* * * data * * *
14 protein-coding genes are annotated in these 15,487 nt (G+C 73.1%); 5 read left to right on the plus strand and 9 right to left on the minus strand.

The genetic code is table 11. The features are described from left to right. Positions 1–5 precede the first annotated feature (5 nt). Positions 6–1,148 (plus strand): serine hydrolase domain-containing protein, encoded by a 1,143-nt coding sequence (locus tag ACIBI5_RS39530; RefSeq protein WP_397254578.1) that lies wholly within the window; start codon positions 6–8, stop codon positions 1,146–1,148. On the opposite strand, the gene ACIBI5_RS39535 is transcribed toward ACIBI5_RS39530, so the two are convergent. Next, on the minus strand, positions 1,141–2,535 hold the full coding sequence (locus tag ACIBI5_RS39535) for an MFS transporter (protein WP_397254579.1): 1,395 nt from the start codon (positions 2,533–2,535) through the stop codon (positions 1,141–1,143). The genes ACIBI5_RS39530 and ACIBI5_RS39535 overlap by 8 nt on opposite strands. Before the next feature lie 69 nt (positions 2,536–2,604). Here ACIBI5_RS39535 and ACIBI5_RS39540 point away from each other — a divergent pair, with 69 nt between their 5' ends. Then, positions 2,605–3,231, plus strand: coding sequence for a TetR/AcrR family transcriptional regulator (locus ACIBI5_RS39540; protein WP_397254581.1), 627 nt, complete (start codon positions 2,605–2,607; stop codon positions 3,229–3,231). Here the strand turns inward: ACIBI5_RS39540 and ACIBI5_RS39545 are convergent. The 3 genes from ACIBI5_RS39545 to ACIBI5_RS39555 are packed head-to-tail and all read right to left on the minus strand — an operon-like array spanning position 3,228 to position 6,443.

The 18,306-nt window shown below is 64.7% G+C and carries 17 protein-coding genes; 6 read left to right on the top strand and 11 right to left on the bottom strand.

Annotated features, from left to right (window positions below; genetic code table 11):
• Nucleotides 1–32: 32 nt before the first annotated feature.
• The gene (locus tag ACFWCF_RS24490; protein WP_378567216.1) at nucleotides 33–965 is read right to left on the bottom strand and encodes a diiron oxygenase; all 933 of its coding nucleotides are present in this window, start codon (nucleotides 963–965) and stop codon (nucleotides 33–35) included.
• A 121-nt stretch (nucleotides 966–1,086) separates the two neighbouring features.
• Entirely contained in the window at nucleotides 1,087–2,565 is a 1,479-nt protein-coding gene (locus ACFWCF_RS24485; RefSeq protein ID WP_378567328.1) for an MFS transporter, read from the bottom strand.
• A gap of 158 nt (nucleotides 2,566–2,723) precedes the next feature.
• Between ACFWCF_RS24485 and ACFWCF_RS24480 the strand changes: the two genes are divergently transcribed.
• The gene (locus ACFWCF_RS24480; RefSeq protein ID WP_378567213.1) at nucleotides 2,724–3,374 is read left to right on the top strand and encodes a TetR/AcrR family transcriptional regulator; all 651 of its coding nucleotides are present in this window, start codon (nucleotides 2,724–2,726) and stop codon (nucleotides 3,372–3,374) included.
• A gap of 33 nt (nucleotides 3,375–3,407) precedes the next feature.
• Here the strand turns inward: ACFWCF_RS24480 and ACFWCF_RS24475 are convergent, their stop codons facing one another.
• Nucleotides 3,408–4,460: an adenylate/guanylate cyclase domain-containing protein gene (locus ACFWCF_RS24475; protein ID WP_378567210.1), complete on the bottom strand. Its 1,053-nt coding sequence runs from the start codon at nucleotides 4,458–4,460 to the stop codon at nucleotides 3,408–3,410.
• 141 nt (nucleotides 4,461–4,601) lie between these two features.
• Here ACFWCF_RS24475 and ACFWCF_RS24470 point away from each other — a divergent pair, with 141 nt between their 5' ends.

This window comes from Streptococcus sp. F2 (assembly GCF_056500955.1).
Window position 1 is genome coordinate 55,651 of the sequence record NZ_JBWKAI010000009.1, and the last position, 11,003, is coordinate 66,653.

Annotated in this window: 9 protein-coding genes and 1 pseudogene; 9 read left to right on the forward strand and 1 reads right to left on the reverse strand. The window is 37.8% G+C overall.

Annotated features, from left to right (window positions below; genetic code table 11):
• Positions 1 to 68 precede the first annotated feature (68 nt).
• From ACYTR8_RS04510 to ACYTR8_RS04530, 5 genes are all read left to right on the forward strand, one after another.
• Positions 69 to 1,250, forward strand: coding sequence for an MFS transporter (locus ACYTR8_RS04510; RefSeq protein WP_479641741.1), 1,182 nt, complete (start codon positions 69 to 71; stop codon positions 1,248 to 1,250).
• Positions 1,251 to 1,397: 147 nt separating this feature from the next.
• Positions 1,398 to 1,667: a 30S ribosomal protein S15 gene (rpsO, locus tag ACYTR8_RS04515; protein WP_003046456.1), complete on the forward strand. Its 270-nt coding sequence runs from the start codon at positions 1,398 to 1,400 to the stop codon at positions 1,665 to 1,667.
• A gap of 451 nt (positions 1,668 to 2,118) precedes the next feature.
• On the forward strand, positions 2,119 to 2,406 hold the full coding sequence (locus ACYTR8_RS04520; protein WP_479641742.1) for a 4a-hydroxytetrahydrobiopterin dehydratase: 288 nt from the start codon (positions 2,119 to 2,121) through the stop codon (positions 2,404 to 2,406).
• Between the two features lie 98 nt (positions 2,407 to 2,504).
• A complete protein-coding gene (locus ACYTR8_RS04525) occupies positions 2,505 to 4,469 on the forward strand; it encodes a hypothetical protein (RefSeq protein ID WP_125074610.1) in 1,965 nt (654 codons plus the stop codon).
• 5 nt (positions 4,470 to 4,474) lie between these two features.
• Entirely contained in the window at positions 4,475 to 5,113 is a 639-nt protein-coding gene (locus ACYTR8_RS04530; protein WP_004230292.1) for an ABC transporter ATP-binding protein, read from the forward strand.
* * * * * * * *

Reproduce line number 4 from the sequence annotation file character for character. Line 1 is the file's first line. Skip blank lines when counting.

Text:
Annotated features, from left to right (window positions below; genetic code table 11):